Chua Luc Hoa Boston Buddhist Culture Center

This data was last updated on 3 July 2018.

Address: 7 Greenwood Park, Dorchester, MA 02122
Phone: 617-436-6084
Email: vcamtran@yahoo.com

History: Bao Truong serves as the spiritual director of the center. Although Bao is not trained as a monk, he lived in a temple in Vietnam from age 3 to age 20. Shortly after arriving in the United States, Bao began organizing this temple under the guidance of Thic Guiac Duc -- a Vietnamese monk, Professor at UMass Boston, and President of the Vietnamese American Buddhist Congress. Together, their vision is to "positively change the nature of the neighborhood through Buddhism."

Chua Luc Hoa Center in Dorchester, MA Description:  Just off historic Dorchester   Avenue, where Vietnamese markets alternate   with Irish pubs, Chua Luc Hoa dominates the   residential streets of Greenwood and Park with its impressive garden and towering statue of Kuan Yin. Although the building suffered a   major fire before the community purchased it in 1994, the light-blue triple-decker has been renovated and now includes a main temple/meditation hall as well as a kitchen, dining and office space, bedrooms, and an altar honoring deceased relatives. The community plans to expand the temple with a permanent bandstand for outdoor services.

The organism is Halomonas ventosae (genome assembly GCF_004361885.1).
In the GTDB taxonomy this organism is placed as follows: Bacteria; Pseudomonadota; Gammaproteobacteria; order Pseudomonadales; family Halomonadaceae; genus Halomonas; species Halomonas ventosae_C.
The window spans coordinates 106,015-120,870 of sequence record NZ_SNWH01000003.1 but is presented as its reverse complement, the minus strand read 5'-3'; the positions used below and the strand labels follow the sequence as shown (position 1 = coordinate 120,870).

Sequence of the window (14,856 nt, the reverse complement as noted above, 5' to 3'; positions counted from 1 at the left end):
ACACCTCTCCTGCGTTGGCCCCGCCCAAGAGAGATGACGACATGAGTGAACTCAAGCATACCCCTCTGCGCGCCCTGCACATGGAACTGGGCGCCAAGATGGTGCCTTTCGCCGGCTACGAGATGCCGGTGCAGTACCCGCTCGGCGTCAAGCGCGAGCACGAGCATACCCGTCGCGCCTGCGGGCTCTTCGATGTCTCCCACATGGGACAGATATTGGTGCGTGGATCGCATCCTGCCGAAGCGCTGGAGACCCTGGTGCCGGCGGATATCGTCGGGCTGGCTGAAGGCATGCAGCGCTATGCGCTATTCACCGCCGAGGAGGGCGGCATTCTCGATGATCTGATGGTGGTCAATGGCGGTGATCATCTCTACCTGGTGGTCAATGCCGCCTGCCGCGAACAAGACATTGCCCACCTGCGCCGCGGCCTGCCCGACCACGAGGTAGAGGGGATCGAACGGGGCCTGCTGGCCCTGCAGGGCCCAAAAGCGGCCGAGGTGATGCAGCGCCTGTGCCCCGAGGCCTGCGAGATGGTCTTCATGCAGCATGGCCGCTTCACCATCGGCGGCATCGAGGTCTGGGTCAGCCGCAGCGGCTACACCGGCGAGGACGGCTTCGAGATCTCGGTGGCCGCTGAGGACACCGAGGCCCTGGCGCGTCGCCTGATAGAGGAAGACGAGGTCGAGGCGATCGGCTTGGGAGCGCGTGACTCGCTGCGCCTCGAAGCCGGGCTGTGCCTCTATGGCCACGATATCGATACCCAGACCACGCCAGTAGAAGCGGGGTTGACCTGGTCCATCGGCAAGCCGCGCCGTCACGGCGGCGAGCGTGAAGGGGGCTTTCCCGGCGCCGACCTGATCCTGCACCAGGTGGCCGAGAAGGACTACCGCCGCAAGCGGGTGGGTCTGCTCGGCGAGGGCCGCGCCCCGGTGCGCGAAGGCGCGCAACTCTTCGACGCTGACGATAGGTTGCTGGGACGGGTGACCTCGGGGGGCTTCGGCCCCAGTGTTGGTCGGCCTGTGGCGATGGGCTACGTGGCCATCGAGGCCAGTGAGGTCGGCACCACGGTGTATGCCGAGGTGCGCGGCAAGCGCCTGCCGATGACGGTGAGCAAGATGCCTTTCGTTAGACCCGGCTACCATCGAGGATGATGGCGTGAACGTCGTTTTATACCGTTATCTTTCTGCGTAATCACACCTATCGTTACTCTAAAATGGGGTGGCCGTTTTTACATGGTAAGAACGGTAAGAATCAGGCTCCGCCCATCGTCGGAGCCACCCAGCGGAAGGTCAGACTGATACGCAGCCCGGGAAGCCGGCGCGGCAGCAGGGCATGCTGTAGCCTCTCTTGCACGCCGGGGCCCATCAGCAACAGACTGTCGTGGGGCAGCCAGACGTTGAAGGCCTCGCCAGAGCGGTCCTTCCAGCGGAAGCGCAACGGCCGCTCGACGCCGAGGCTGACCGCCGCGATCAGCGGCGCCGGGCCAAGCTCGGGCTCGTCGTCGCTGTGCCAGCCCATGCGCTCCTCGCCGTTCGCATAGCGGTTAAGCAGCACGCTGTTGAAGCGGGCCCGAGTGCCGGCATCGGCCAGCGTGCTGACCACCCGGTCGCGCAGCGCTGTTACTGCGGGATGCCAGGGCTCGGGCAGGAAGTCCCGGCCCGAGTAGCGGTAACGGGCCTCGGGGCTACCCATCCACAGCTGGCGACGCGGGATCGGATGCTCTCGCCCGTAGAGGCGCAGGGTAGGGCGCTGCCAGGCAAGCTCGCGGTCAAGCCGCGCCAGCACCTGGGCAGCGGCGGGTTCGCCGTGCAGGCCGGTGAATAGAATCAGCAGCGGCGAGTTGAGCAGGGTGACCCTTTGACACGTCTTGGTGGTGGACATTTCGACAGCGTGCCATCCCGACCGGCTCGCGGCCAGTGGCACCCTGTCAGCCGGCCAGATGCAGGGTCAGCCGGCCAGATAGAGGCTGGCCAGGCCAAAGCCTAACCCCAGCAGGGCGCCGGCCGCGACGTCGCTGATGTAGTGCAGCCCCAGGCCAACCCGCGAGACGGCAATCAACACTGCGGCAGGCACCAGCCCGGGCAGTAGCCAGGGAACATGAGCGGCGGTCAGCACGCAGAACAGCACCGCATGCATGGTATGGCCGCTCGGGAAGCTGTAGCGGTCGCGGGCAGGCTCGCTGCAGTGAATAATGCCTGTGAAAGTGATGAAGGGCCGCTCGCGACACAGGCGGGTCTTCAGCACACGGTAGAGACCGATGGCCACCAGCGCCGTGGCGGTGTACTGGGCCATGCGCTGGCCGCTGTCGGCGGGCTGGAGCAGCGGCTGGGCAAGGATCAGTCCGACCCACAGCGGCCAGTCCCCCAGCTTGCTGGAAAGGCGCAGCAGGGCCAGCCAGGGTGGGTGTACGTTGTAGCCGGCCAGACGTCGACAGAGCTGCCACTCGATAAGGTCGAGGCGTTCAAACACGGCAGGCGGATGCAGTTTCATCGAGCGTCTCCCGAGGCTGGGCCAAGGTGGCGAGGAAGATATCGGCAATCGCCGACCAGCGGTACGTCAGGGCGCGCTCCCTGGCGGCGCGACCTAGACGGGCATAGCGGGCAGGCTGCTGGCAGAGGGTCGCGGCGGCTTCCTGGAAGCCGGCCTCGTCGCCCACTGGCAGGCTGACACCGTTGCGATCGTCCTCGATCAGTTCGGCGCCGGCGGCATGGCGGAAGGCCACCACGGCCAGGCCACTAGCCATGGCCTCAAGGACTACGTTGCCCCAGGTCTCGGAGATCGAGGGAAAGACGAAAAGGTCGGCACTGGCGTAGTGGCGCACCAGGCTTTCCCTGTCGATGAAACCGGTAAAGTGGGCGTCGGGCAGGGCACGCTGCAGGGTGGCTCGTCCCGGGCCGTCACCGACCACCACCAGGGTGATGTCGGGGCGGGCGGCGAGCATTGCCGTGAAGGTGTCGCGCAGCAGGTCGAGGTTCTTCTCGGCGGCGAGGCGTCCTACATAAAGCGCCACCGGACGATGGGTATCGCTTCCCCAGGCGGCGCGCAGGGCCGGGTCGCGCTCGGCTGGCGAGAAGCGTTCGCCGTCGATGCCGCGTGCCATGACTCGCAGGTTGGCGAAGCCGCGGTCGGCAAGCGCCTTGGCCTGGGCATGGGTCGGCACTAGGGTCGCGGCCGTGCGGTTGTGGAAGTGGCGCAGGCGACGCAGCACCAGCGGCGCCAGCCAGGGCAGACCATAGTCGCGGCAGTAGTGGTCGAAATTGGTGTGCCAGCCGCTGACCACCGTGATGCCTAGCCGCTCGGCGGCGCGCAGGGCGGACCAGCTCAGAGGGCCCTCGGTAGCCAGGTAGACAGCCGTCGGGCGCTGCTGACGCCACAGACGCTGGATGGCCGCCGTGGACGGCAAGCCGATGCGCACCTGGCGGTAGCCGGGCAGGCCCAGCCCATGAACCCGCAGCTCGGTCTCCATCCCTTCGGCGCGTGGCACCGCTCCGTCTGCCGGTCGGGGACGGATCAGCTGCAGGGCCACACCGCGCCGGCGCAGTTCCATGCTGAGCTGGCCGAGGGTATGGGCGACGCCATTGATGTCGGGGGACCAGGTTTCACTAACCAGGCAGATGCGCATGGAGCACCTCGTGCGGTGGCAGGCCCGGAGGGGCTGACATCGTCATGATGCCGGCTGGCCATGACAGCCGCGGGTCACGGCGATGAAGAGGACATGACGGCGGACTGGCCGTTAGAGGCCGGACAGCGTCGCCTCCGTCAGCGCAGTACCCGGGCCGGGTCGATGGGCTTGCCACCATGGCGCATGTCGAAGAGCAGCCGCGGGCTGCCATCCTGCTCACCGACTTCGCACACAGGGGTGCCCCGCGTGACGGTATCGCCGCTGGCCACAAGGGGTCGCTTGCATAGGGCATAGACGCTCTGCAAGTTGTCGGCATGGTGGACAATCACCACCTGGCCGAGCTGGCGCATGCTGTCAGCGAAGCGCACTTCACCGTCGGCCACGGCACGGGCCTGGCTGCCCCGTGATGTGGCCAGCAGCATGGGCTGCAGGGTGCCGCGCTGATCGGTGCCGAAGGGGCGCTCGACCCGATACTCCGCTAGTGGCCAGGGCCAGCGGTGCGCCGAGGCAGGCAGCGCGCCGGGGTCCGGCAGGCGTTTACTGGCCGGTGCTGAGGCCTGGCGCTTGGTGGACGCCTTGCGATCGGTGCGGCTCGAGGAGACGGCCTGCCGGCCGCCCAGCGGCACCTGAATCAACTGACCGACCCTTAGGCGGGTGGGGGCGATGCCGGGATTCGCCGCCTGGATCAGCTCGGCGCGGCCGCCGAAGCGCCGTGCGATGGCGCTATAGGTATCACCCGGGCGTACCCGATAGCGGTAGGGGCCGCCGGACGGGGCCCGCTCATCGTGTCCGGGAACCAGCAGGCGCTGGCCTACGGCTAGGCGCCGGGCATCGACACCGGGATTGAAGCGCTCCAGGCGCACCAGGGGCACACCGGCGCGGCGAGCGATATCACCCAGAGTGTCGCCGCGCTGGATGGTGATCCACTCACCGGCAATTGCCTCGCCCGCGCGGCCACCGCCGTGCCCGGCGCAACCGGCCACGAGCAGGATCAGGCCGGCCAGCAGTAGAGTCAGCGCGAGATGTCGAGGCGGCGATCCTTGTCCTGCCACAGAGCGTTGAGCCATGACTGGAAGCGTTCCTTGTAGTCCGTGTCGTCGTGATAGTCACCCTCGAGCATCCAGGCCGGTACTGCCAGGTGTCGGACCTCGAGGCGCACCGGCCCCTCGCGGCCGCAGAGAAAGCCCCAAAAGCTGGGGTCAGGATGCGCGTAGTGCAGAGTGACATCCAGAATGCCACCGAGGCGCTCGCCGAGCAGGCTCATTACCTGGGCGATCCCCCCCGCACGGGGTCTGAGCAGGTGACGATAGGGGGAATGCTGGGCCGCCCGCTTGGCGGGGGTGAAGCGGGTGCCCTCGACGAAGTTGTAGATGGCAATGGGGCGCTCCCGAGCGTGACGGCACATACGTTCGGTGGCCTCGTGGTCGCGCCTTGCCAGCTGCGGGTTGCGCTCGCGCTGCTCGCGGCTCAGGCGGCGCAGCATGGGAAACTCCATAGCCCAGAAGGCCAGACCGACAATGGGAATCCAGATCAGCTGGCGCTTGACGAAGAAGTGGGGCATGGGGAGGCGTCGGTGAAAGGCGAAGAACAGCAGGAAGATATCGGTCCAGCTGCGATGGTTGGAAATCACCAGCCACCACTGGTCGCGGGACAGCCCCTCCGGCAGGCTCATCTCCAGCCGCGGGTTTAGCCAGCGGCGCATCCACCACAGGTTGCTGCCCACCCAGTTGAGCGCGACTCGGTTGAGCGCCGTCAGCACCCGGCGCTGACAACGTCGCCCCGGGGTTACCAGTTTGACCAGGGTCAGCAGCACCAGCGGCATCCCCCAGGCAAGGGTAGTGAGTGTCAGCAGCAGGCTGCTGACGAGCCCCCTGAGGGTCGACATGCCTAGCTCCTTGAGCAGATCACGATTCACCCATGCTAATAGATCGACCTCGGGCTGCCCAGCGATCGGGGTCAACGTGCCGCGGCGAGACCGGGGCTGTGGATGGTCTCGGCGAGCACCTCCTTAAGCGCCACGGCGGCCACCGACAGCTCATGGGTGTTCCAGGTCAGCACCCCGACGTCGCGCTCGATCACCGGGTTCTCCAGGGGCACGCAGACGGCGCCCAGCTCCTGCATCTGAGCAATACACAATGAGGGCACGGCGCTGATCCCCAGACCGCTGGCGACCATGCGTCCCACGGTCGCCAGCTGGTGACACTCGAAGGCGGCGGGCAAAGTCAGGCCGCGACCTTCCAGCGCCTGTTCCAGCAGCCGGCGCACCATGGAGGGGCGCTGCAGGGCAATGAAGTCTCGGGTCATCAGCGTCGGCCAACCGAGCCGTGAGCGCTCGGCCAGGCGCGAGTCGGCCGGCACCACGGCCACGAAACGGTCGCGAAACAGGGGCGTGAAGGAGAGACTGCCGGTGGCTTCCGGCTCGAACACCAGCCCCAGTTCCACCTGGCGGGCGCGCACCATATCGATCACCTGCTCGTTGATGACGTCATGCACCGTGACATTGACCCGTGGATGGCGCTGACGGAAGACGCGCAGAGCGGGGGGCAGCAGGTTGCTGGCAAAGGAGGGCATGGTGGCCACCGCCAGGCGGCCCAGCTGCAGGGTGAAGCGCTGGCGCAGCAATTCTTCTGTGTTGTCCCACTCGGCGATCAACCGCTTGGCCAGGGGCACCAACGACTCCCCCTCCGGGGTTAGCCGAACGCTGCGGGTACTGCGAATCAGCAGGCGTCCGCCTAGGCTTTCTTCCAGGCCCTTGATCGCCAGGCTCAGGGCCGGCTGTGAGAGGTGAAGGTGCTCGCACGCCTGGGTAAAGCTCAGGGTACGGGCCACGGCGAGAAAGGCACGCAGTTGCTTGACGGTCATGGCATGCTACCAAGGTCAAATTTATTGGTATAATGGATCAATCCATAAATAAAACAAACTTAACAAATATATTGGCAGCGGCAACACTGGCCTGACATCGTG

Demographics: Summertime celebrations, such as the Vietnamese Mother's Day, often draw hundreds of people and overflow the center. For larger ceremonies, the community has invited monks from California and India to worship with them.

Activities and Schedule: According to Thich Giac Duc, Vietnamese temples are unique in their attempt to blend elements of Theravada and Mahayana Buddhism. Specifically, Sunday services at the Dorchester temple may include Zen meditation, chanting from Pure Land Buddhism and elements of Tibetan Buddhism. In addition to the weekly 11 A.M. Sunday service, Chua Luc Hoa also offers a children's class in Vietnamese language and culture at 1 P.M. each Sunday attended by 30-40 children. Daily offerings of rice soup to the ancestors of the community begin at 5 P.M. and last about half an hour. The center remains open to the public for meditation all weekend. Meetings take place on Sunday at 11:00 A.M. and the center is open for meditation throughout the Weekend.